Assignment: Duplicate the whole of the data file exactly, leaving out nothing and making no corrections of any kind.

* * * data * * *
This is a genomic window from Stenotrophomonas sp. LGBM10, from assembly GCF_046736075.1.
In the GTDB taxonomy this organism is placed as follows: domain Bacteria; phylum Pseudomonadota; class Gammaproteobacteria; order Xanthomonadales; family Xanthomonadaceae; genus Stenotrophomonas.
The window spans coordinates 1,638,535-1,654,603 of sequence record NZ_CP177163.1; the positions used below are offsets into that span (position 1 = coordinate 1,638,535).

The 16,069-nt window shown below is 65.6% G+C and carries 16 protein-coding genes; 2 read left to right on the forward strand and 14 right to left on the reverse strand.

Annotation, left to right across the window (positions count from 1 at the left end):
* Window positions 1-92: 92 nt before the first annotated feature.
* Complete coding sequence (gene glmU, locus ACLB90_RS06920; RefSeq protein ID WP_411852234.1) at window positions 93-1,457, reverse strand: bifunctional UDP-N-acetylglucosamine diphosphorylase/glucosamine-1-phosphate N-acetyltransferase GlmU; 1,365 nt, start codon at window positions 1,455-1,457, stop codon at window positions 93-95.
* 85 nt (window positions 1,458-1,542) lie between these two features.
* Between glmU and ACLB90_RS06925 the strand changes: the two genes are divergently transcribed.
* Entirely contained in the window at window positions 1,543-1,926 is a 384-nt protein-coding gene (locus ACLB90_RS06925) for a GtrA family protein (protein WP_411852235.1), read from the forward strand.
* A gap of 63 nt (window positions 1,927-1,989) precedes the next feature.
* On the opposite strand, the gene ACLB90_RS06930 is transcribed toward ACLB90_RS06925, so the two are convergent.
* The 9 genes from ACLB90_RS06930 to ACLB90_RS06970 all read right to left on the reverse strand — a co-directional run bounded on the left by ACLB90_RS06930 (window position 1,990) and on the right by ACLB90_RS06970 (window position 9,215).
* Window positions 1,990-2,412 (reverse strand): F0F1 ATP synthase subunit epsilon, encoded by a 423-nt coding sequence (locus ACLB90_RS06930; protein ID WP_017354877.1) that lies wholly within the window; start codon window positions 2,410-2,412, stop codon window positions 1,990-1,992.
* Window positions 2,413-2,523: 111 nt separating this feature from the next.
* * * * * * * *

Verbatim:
This is a genomic window from Stenotrophomonas sp. LGBM10, from assembly GCF_046736075.1.
In the GTDB taxonomy this organism is placed as follows: domain Bacteria; phylum Pseudomonadota; class Gammaproteobacteria; order Xanthomonadales; family Xanthomonadaceae; genus Stenotrophomonas.
The window spans coordinates 1,638,535-1,654,603 of sequence record NZ_CP177163.1; the positions used below are offsets into that span (position 1 = coordinate 1,638,535).

The 16,069-nt window shown below is 65.6% G+C and carries 16 protein-coding genes; 2 read left to right on the forward strand and 14 right to left on the reverse strand.

Annotation, left to right across the window (positions count from 1 at the left end):
* Window positions 1-92: 92 nt before the first annotated feature.
* Complete coding sequence (gene glmU, locus ACLB90_RS06920; RefSeq protein ID WP_411852234.1) at window positions 93-1,457, reverse strand: bifunctional UDP-N-acetylglucosamine diphosphorylase/glucosamine-1-phosphate N-acetyltransferase GlmU; 1,365 nt, start codon at window positions 1,455-1,457, stop codon at window positions 93-95.
* 85 nt (window positions 1,458-1,542) lie between these two features.
* Between glmU and ACLB90_RS06925 the strand changes: the two genes are divergently transcribed.
* Entirely contained in the window at window positions 1,543-1,926 is a 384-nt protein-coding gene (locus ACLB90_RS06925) for a GtrA family protein (protein WP_411852235.1), read from the forward strand.
* A gap of 63 nt (window positions 1,927-1,989) precedes the next feature.
* On the opposite strand, the gene ACLB90_RS06930 is transcribed toward ACLB90_RS06925, so the two are convergent.
* The 9 genes from ACLB90_RS06930 to ACLB90_RS06970 all read right to left on the reverse strand — a co-directional run bounded on the left by ACLB90_RS06930 (window position 1,990) and on the right by ACLB90_RS06970 (window position 9,215).
* Window positions 1,990-2,412 (reverse strand): F0F1 ATP synthase subunit epsilon, encoded by a 423-nt coding sequence (locus ACLB90_RS06930; protein ID WP_017354877.1) that lies wholly within the window; start codon window positions 2,410-2,412, stop codon window positions 1,990-1,992.
* Window positions 2,413-2,523: 111 nt separating this feature from the next.